People need to check their pensions are correct says Steve Webb
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Thousands of people reaching state pension age have been made to wait for their first payment, leading to questions over the work of the DWP as the issue remains unresolved. Stephen Timms, chair of the Work and Pensions select committee, expressed his concern over the backlog.
Mr Timms confirmed that the issue would be raised with ministers, saying: “There are clearly serious questions to ask about the way the DWP administers the state pension.”
The backlog has meant that many pensioners are missing out on up to £179.60 per week whilst they wait for their first payment, leaving them out of pocket after reaching the state pension age of 66, with the payment due to be paid monthly in arrears.
In many cases, people who are waiting for their money did apply in plenty of time, but are still left waiting. The Government has blamed the COVID-19 pandemic for these issues.
This problem comes at a bad time for the DWP, who are already facing criticism over separate underpayments of the state pension which were recently discovered and stretch back decades.
More than £1billion of pensions are believed to have not been paid due to repeated human errors, according to the National Audit Office (NAO).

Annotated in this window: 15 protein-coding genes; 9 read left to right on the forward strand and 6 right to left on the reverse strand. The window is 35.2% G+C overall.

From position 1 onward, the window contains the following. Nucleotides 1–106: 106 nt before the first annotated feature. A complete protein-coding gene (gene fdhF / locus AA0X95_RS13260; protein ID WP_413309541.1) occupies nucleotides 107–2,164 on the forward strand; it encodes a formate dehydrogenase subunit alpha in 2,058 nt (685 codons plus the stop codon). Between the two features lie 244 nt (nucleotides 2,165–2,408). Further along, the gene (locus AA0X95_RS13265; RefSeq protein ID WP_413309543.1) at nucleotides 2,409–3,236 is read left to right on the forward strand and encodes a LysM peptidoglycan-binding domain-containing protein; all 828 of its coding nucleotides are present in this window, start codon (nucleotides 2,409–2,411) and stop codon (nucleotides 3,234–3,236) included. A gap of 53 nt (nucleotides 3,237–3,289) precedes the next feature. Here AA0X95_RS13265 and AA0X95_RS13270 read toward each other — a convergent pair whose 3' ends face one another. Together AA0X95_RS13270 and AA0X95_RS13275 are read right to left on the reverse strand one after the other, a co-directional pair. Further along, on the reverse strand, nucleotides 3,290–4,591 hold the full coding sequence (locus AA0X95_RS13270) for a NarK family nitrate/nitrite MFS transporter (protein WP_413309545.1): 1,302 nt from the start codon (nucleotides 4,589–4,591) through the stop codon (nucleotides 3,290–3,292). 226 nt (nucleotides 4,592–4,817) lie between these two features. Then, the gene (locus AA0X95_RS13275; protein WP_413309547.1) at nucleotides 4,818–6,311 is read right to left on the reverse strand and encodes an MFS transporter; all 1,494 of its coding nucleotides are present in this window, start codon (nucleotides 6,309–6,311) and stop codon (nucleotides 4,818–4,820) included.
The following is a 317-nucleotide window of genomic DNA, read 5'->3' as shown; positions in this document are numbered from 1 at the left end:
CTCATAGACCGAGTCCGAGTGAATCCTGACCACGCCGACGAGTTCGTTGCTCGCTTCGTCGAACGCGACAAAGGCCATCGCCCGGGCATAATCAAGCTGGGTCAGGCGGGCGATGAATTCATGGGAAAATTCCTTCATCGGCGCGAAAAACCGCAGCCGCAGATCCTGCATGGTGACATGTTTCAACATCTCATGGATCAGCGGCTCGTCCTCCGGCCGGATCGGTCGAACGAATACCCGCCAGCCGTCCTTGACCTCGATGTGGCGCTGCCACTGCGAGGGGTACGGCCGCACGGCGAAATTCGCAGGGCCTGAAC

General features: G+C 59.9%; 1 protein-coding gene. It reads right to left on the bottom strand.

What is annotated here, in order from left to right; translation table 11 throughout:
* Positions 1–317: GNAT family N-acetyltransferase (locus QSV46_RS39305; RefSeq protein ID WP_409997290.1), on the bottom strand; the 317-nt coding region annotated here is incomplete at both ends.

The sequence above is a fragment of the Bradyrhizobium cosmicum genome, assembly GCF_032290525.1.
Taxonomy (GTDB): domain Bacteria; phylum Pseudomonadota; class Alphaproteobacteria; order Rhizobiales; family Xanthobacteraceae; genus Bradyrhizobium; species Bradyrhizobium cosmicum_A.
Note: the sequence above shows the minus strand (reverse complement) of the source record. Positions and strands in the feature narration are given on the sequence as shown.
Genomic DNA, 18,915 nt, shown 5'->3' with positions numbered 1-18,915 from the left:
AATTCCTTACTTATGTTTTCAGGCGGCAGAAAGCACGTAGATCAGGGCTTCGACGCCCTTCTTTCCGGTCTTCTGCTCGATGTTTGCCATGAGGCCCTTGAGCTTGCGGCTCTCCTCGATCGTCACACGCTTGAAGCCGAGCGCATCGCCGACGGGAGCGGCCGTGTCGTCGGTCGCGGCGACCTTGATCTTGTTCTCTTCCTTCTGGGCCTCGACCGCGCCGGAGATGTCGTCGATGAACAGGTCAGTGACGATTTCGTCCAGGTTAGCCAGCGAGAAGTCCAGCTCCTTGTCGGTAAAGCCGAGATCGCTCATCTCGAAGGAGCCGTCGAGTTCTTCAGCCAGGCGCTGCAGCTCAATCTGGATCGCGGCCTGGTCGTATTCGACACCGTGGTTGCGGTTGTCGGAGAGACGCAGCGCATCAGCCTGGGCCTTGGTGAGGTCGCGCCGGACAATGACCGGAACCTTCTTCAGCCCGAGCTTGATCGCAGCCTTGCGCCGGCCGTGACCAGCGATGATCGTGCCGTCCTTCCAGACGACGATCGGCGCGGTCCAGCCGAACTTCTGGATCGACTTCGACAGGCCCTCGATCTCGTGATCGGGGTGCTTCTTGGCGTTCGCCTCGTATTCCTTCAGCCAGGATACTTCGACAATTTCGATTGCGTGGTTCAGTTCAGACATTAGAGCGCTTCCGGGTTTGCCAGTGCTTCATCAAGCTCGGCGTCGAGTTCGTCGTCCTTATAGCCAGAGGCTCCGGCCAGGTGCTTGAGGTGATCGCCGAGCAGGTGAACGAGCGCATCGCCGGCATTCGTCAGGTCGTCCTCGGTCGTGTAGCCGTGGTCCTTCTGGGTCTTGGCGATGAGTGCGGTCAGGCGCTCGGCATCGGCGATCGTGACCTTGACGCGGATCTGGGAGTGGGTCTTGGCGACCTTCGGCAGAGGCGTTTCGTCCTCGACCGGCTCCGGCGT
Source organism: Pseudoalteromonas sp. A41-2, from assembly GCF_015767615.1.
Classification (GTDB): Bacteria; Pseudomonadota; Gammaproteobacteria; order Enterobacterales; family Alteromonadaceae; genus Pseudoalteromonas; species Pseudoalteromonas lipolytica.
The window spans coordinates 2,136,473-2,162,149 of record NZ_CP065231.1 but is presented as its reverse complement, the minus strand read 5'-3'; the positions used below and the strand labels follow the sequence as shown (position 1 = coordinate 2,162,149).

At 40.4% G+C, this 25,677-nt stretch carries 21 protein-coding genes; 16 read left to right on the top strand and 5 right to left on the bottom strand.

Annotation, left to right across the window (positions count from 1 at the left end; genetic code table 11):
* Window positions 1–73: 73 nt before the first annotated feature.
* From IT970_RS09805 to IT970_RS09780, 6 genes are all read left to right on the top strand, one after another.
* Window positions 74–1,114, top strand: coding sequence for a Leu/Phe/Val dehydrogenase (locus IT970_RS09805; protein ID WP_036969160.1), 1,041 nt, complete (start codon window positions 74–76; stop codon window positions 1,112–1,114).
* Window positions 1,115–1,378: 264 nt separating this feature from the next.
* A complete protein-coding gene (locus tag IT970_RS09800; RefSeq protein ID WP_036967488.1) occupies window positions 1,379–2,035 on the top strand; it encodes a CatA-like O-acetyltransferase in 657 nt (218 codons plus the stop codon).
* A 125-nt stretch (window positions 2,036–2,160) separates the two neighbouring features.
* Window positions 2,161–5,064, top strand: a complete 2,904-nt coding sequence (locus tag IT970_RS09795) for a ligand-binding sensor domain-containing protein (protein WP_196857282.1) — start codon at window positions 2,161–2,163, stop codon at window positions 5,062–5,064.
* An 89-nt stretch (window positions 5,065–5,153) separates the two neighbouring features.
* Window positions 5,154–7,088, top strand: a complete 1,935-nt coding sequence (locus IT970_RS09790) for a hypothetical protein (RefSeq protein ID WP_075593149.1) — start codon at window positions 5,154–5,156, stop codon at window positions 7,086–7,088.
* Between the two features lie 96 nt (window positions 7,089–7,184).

An estimated 134,000 pensioners, mostly women, were underpaid pensions because of errors caused by obsolete computer systems, sparking a scandal as retirees fumed over their lost income.
Speaking on the combination of DWP controversies, Mr Timms said: “Only last week we learned that the department has underpaid pensioners by more than £1billion, because its systems were not good enough to pick up the mistakes.
“Now, pensioners are having to wait weeks for payments on which many of them will be relying. The committee will be raising this with ministers when Parliament returns.”
A spokesman from the DWP said: “We are sorry that some new state pension customers have faced delays receiving payment.
“All those affected have been identified and we have deployed extra resources to process these as a priority. Any claims made today should not be subject to delay.”
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Earlier this month, the DWP announced that it would clear the state pension payment backlog by the end of October, allowing first-time recipients to finally get their money.
Newly eligible pensioners have reportedly been hit with delays of several months, drastically impacting their income during that time.
Pensions Minister Guy Opperman said that the DWP has been working hard to solve the issue, and that this was partially due to staffing issues. He announced that hundreds of additional staff were to be redeployed to help in clearing the backlog. Mr Opperman echoed the explanation that these problems are a result of the COVID-19 pandemic.
He said: “The Department is working hard to clear backlogs which have occurred by reason of the Covid pandemic and staffing issues which have now been rectified.”